For those obsessed with their credit score, I’ll provide a little insight on the “highest credit score” possible.
The highly regarded Fico score is clearly the most popular of the credit scores out there, and if you didn’t already know, the associated range of credit scores is 300-850.
So as far as Fico is concerned, the highest credit score possible is 850. Pretty simple, right? Oh, and just to make it 100% clear, the higher your credit score the better folks…this isn’t golf.
The Higher the Better, to an Extent
Put simply, if you have a credit score above 800, you’ve got what is considered an excellent credit score and you’ll be approved for all types of credit, from credit cards to mortgages and so forth, assuming you have the credit history to back it up.
Even a Fico score above 760 should be sufficient to get the best terms on the credit cards and loans you apply for, so there’s kind of a point where it no longer matters how high your credit score is. It’s merely for bragging rights.
The VantageScore credit score ranges from 501-990, so 990 is the highest credit score you can achieve if a bank or lender uses that scoring model. Again, the higher the credit score the better. Anything above 900 would land you in their “A” bucket, which as we know all from grade school is the best you can do.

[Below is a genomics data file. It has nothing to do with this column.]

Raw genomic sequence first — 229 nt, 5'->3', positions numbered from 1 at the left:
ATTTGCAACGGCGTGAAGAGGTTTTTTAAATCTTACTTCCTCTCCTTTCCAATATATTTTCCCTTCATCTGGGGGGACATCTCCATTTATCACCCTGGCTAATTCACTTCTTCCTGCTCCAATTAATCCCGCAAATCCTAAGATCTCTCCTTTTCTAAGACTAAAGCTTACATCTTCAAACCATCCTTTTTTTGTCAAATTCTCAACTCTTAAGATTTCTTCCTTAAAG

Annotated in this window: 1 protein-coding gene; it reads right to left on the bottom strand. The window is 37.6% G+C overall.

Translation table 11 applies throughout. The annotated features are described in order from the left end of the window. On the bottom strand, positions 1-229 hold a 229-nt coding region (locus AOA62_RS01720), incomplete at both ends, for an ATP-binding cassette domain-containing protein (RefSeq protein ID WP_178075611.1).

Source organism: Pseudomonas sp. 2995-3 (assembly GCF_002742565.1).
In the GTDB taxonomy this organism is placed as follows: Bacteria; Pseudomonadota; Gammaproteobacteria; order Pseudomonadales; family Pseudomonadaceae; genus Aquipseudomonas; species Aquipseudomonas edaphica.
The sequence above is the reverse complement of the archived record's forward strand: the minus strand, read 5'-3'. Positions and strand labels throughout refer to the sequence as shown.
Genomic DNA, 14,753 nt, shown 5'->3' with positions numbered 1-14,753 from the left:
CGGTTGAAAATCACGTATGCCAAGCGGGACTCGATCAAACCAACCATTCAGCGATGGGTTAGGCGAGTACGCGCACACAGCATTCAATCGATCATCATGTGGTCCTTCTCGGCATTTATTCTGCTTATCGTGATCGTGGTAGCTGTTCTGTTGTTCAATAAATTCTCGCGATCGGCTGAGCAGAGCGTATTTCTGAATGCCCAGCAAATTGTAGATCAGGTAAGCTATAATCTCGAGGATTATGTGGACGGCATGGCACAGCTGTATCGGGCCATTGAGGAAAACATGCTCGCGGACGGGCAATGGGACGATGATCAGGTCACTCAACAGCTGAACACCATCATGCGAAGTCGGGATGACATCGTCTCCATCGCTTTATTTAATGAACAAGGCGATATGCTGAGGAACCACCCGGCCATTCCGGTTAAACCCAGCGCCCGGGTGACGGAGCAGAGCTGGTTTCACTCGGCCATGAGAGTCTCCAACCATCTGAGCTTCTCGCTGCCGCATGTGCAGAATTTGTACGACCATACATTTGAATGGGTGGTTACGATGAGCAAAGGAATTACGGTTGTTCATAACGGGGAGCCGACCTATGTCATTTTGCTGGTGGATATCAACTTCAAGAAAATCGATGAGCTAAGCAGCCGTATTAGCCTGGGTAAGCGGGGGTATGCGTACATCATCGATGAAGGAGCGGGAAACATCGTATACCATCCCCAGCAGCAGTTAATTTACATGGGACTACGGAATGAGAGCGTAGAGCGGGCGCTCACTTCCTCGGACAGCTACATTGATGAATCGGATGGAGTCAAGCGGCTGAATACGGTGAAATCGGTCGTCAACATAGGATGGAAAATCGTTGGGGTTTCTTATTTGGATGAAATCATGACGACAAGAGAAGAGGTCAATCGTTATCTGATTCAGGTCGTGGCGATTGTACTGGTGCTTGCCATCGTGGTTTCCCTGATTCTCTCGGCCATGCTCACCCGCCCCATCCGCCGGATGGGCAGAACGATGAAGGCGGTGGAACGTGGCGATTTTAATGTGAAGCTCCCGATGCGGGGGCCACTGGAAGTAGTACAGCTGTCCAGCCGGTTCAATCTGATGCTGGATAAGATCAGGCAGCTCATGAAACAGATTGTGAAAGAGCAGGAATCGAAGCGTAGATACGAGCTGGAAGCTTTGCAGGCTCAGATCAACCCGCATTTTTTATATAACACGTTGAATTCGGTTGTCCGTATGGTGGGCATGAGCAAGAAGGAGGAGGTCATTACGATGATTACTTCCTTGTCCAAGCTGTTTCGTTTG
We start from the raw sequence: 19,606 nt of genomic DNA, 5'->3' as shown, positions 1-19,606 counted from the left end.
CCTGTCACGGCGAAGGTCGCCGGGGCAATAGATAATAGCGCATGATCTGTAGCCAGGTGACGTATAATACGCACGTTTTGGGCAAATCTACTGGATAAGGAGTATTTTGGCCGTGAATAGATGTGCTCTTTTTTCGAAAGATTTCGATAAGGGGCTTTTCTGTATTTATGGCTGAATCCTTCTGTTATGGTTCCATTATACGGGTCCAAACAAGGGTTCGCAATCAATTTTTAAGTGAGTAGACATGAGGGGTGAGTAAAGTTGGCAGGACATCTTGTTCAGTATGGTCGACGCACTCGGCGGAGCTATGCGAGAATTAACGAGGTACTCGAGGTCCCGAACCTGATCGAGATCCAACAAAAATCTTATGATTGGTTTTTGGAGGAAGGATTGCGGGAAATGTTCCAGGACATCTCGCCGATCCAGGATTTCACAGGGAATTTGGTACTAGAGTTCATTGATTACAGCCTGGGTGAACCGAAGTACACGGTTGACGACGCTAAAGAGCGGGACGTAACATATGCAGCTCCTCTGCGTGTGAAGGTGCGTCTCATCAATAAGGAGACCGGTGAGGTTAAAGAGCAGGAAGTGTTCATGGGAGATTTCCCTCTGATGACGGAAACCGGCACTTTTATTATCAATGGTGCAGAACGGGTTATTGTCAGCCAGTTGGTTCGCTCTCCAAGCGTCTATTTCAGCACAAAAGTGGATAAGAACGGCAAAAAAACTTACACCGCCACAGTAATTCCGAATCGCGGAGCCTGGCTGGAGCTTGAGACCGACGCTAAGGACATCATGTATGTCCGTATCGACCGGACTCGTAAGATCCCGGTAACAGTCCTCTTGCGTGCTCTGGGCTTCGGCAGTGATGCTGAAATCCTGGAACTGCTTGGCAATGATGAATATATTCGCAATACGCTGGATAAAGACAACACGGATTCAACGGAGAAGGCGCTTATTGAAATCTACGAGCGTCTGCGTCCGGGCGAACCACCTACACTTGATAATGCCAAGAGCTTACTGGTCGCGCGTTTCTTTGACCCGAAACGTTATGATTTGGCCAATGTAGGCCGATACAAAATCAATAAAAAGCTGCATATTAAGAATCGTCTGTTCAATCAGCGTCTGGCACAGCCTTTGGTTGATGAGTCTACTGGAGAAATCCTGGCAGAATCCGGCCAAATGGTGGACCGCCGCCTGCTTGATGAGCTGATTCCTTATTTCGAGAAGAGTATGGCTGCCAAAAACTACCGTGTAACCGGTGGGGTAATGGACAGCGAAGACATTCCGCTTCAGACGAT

So again, you don’t necessarily need the highest credit score out there to get the best terms or to guarantee approval.
Keep in mind that there are a number of credit scores used for all types of different purposes, so the highest credit score may potentially be higher or lower than what these two companies have revealed. For example, some auto leasing companies may use a credit score range that goes up to 900 for Fico-based scores.
Highest Credit Score Doesn’t = Approved
Regardless of how high your credit score is, you can still be denied for a loan or a credit card because of other issues, like lack of credit depth.
Some consumers may exhibit high credit scores without accompanying credit history, simply because they don’t have any negative items on their credit report. At the same time, they might not have a lot of good stuff going on either. Think of a small child that hasn’t done anything bad in their life yet, but hasn’t really done much good either.
While it’s great to sport the highest credit score possible, it will mean very little unless you’ve proven to creditors over time that you can support large amounts of debt and make on-time payments through thick and thin.
So a perfect credit score is much more than just those three little digits.
[See: What a good credit score really is for more on that.]
Also keep in mind that you get 3 credit scores, one from each of the major credit bureaus. So even though one might be the highest possible, if the other two are less than perfect, the bank or lender will likely rely on the mid-score of the three if they pull a tri-merge credit report.
And there’s also the possibility of them pulling your credit score from one of the bureaus where you’re not so perfect. So make sure all three of your credit scores are as high as they can be to avoid any issues.